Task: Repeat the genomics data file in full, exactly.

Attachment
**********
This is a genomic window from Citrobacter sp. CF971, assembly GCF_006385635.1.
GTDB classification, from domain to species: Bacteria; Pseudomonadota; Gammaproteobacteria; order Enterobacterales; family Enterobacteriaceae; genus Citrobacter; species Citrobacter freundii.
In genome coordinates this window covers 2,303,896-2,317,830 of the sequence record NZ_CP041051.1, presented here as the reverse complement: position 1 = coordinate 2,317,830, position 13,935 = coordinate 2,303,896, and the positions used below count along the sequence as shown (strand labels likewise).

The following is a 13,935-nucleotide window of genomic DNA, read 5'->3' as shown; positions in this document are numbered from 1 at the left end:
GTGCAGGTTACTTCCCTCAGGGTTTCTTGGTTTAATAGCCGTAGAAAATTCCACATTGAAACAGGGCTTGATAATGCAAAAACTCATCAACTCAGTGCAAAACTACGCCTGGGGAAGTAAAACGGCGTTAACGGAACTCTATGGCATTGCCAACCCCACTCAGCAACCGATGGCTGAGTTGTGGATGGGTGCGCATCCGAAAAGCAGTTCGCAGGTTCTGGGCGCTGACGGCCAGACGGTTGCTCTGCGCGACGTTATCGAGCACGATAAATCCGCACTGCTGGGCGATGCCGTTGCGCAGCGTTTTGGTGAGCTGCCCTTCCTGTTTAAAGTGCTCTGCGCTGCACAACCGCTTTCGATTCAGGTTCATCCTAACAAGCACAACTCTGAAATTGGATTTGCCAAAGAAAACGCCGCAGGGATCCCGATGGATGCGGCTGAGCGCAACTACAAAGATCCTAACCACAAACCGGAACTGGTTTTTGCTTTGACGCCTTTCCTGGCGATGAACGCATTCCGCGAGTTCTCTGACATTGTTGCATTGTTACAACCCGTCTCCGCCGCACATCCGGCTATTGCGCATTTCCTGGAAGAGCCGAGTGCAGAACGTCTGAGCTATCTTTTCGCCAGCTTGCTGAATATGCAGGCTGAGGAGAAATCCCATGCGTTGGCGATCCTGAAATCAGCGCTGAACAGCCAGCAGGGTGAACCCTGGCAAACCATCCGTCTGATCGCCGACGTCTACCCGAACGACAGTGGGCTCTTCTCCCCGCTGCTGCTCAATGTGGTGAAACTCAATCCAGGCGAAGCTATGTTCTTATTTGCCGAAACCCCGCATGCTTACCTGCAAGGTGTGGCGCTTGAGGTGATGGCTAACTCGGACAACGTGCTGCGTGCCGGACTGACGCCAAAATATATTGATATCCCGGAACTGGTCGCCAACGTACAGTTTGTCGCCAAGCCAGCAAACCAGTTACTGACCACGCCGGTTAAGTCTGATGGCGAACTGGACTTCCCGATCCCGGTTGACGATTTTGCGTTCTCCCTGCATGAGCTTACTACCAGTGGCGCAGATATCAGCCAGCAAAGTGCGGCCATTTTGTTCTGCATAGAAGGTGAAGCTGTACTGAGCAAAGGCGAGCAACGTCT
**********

This is a genomic window from Citrobacter sp. CF971, assembly GCF_006385635.1.
GTDB classification, from domain to species: Bacteria; Pseudomonadota; Gammaproteobacteria; order Enterobacterales; family Enterobacteriaceae; genus Citrobacter; species Citrobacter freundii.
In genome coordinates this window covers 2,303,896-2,317,830 of the sequence record NZ_CP041051.1, presented here as the reverse complement: position 1 = coordinate 2,317,830, position 13,935 = coordinate 2,303,896, and the positions used below count along the sequence as shown (strand labels likewise).

The following is a 13,935-nucleotide window of genomic DNA, read 5'->3' as shown; positions in this document are numbered from 1 at the left end:
GTGCAGGTTACTTCCCTCAGGGTTTCTTGGTTTAATAGCCGTAGAAAATTCCACATTGAAACAGGGCTTGATAATGCAAAAACTCATCAACTCAGTGCAAAACTACGCCTGGGGAAGTAAAACGGCGTTAACGGAACTCTATGGCATTGCCAACCCCACTCAGCAACCGATGGCTGAGTTGTGGATGGGTGCGCATCCGAAAAGCAGTTCGCAGGTTCTGGGCGCTGACGGCCAGACGGTTGCTCTGCGCGACGTTATCGAGCACGATAAATCCGCACTGCTGGGCGATGCCGTTGCGCAGCGTTTTGGTGAGCTGCCCTTCCTGTTTAAAGTGCTCTGCGCTGCACAACCGCTTTCGATTCAGGTTCATCCTAACAAGCACAACTCTGAAATTGGATTTGCCAAAGAAAACGCCGCAGGGATCCCGATGGATGCGGCTGAGCGCAACTACAAAGATCCTAACCACAAACCGGAACTGGTTTTTGCTTTGACGCCTTTCCTGGCGATGAACGCATTCCGCGAGTTCTCTGACATTGTTGCATTGTTACAACCCGTCTCCGCCGCACATCCGGCTATTGCGCATTTCCTGGAAGAGCCGAGTGCAGAACGTCTGAGCTATCTTTTCGCCAGCTTGCTGAATATGCAGGCTGAGGAGAAATCCCATGCGTTGGCGATCCTGAAATCAGCGCTGAACAGCCAGCAGGGTGAACCCTGGCAAACCATCCGTCTGATCGCCGACGTCTACCCGAACGACAGTGGGCTCTTCTCCCCGCTGCTGCTCAATGTGGTGAAACTCAATCCAGGCGAAGCTATGTTCTTATTTGCCGAAACCCCGCATGCTTACCTGCAAGGTGTGGCGCTTGAGGTGATGGCTAACTCGGACAACGTGCTGCGTGCCGGACTGACGCCAAAATATATTGATATCCCGGAACTGGTCGCCAACGTACAGTTTGTCGCCAAGCCAGCAAACCAGTTACTGACCACGCCGGTTAAGTCTGATGGCGAACTGGACTTCCCGATCCCGGTTGACGATTTTGCGTTCTCCCTGCATGAGCTTACTACCAGTGGCGCAGATATCAGCCAGCAAAGTGCGGCCATTTTGTTCTGCATAGAAGGTGAAGCTGTACTGAGCAAAGGCGAGCAACGTCT